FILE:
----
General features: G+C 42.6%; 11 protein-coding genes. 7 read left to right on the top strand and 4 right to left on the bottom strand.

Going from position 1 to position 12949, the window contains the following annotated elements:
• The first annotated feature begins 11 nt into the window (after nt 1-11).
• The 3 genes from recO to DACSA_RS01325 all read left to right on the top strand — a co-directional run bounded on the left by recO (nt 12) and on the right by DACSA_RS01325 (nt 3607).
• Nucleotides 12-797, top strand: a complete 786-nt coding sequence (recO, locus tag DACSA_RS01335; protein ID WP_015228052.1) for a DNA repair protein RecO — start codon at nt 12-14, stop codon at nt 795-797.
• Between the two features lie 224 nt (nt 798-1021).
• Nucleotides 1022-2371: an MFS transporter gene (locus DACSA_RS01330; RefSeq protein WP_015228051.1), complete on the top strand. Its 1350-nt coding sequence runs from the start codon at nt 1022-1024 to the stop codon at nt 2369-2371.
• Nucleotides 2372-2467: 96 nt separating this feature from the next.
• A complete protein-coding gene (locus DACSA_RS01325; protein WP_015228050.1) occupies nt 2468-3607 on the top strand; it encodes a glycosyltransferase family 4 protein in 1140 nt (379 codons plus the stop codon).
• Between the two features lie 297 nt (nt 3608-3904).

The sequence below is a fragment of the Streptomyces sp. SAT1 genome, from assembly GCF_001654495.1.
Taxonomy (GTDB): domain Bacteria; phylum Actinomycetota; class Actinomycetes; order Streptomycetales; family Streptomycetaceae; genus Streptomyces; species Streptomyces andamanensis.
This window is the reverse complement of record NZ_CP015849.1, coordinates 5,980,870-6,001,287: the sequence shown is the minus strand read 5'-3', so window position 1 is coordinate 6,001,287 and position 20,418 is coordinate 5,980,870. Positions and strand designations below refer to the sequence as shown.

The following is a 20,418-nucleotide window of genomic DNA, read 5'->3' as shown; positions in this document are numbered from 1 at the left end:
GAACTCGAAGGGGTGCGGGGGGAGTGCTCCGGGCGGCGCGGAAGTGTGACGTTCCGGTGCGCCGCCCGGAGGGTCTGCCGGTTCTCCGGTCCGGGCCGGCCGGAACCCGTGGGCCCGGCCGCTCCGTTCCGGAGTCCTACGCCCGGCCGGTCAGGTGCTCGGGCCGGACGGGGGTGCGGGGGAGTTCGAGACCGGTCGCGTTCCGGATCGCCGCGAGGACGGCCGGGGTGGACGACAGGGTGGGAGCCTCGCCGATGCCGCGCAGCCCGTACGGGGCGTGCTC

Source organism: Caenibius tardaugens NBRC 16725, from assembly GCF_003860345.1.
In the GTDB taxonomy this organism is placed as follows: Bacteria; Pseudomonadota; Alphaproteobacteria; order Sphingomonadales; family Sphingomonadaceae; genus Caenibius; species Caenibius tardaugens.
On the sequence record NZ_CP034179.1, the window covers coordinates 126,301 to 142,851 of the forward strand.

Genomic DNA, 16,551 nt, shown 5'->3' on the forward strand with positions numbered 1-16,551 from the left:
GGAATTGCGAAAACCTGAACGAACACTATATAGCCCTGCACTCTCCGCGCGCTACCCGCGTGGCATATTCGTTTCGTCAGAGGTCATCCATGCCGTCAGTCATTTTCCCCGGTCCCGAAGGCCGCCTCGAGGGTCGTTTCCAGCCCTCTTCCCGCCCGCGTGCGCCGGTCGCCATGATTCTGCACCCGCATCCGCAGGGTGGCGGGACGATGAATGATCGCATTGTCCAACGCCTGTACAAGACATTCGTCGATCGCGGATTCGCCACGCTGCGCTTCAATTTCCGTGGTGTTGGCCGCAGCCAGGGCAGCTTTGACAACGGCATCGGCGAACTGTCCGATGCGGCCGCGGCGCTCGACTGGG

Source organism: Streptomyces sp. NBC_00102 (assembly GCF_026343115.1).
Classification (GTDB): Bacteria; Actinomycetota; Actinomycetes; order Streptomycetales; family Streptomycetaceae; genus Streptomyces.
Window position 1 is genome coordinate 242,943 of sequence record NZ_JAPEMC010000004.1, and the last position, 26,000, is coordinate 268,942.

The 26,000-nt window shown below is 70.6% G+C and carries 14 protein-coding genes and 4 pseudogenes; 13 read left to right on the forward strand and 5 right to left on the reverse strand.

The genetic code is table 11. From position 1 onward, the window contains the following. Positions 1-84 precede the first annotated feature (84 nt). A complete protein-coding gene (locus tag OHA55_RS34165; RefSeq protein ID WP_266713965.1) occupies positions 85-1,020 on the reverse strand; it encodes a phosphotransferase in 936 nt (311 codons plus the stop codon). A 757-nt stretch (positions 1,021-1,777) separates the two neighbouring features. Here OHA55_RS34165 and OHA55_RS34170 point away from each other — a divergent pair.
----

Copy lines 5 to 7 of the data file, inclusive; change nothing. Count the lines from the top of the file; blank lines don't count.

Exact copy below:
• Nucleotides 12-797, top strand: a complete 786-nt coding sequence (recO, locus tag DACSA_RS01335; protein ID WP_015228052.1) for a DNA repair protein RecO — start codon at nt 12-14, stop codon at nt 795-797.
• Between the two features lie 224 nt (nt 798-1021).
• Nucleotides 1022-2371: an MFS transporter gene (locus DACSA_RS01330; RefSeq protein WP_015228051.1), complete on the top strand. Its 1350-nt coding sequence runs from the start codon at nt 1022-1024 to the stop codon at nt 2369-2371.